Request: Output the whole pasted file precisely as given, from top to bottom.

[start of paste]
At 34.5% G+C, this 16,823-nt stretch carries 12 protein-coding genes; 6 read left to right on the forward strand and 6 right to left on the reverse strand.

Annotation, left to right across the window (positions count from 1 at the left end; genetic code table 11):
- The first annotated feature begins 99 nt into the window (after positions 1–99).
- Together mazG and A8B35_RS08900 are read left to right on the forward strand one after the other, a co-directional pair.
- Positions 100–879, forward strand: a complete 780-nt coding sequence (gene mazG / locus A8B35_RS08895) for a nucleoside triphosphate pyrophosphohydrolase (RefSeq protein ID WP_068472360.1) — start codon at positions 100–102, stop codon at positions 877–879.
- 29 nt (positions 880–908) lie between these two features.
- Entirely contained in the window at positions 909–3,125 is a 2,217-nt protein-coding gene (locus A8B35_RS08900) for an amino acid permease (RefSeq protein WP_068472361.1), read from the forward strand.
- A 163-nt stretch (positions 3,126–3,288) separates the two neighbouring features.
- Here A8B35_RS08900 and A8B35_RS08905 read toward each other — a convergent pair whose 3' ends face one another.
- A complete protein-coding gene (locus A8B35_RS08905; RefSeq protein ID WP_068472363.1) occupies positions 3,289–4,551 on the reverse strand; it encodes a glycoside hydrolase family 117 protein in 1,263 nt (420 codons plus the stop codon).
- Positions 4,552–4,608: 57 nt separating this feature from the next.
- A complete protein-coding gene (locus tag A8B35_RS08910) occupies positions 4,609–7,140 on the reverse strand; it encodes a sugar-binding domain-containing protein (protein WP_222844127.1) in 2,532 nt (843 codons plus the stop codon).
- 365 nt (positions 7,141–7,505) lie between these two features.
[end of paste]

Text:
At 34.5% G+C, this 16,823-nt stretch carries 12 protein-coding genes; 6 read left to right on the forward strand and 6 right to left on the reverse strand.

Annotation, left to right across the window (positions count from 1 at the left end; genetic code table 11):
- The first annotated feature begins 99 nt into the window (after positions 1–99).
- Together mazG and A8B35_RS08900 are read left to right on the forward strand one after the other, a co-directional pair.
- Positions 100–879, forward strand: a complete 780-nt coding sequence (gene mazG / locus A8B35_RS08895) for a nucleoside triphosphate pyrophosphohydrolase (RefSeq protein ID WP_068472360.1) — start codon at positions 100–102, stop codon at positions 877–879.
- 29 nt (positions 880–908) lie between these two features.
- Entirely contained in the window at positions 909–3,125 is a 2,217-nt protein-coding gene (locus A8B35_RS08900) for an amino acid permease (RefSeq protein WP_068472361.1), read from the forward strand.
- A 163-nt stretch (positions 3,126–3,288) separates the two neighbouring features.
- Here A8B35_RS08900 and A8B35_RS08905 read toward each other — a convergent pair whose 3' ends face one another.
- A complete protein-coding gene (locus A8B35_RS08905; RefSeq protein ID WP_068472363.1) occupies positions 3,289–4,551 on the reverse strand; it encodes a glycoside hydrolase family 117 protein in 1,263 nt (420 codons plus the stop codon).
- Positions 4,552–4,608: 57 nt separating this feature from the next.
- A complete protein-coding gene (locus tag A8B35_RS08910) occupies positions 4,609–7,140 on the reverse strand; it encodes a sugar-binding domain-containing protein (protein WP_222844127.1) in 2,532 nt (843 codons plus the stop codon).
- 365 nt (positions 7,141–7,505) lie between these two features.